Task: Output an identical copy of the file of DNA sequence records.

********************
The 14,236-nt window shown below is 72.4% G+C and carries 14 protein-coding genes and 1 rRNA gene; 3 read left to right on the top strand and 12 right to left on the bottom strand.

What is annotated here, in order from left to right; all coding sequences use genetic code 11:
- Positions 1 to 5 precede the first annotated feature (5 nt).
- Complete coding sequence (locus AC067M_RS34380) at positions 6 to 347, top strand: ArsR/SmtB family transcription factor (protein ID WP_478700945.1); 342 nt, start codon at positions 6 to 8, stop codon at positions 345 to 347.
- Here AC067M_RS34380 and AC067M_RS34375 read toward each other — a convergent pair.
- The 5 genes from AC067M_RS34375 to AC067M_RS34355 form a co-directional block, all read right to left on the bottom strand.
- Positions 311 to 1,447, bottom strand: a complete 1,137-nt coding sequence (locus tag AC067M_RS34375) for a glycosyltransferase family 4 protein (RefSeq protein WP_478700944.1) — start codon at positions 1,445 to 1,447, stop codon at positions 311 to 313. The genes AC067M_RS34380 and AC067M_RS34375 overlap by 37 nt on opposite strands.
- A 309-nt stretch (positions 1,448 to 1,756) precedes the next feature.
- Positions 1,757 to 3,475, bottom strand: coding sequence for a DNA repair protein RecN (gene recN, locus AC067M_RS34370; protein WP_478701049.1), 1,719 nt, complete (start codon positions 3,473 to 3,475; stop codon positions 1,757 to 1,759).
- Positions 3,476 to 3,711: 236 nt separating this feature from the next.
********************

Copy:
The 14,236-nt window shown below is 72.4% G+C and carries 14 protein-coding genes and 1 rRNA gene; 3 read left to right on the top strand and 12 right to left on the bottom strand.

What is annotated here, in order from left to right; all coding sequences use genetic code 11:
- Positions 1 to 5 precede the first annotated feature (5 nt).
- Complete coding sequence (locus AC067M_RS34380) at positions 6 to 347, top strand: ArsR/SmtB family transcription factor (protein ID WP_478700945.1); 342 nt, start codon at positions 6 to 8, stop codon at positions 345 to 347.
- Here AC067M_RS34380 and AC067M_RS34375 read toward each other — a convergent pair.
- The 5 genes from AC067M_RS34375 to AC067M_RS34355 form a co-directional block, all read right to left on the bottom strand.
- Positions 311 to 1,447, bottom strand: a complete 1,137-nt coding sequence (locus tag AC067M_RS34375) for a glycosyltransferase family 4 protein (RefSeq protein WP_478700944.1) — start codon at positions 1,445 to 1,447, stop codon at positions 311 to 313. The genes AC067M_RS34380 and AC067M_RS34375 overlap by 37 nt on opposite strands.
- A 309-nt stretch (positions 1,448 to 1,756) precedes the next feature.
- Positions 1,757 to 3,475, bottom strand: coding sequence for a DNA repair protein RecN (gene recN, locus AC067M_RS34370; protein WP_478701049.1), 1,719 nt, complete (start codon positions 3,473 to 3,475; stop codon positions 1,757 to 1,759).
- Positions 3,476 to 3,711: 236 nt separating this feature from the next.